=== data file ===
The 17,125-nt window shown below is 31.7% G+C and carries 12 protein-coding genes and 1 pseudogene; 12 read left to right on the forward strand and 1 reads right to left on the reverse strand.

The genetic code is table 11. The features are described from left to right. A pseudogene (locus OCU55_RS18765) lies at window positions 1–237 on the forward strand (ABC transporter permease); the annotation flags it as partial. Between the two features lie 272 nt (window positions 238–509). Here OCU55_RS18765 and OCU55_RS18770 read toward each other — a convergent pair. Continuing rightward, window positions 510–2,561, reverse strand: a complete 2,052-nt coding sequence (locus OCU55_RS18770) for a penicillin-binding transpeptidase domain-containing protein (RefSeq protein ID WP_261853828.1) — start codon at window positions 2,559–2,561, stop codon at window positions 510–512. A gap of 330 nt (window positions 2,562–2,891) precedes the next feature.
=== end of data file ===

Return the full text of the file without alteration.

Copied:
The 17,125-nt window shown below is 31.7% G+C and carries 12 protein-coding genes and 1 pseudogene; 12 read left to right on the forward strand and 1 reads right to left on the reverse strand.

The genetic code is table 11. The features are described from left to right. A pseudogene (locus OCU55_RS18765) lies at window positions 1–237 on the forward strand (ABC transporter permease); the annotation flags it as partial. Between the two features lie 272 nt (window positions 238–509). Here OCU55_RS18765 and OCU55_RS18770 read toward each other — a convergent pair. Continuing rightward, window positions 510–2,561, reverse strand: a complete 2,052-nt coding sequence (locus OCU55_RS18770) for a penicillin-binding transpeptidase domain-containing protein (RefSeq protein ID WP_261853828.1) — start codon at window positions 2,559–2,561, stop codon at window positions 510–512. A gap of 330 nt (window positions 2,562–2,891) precedes the next feature.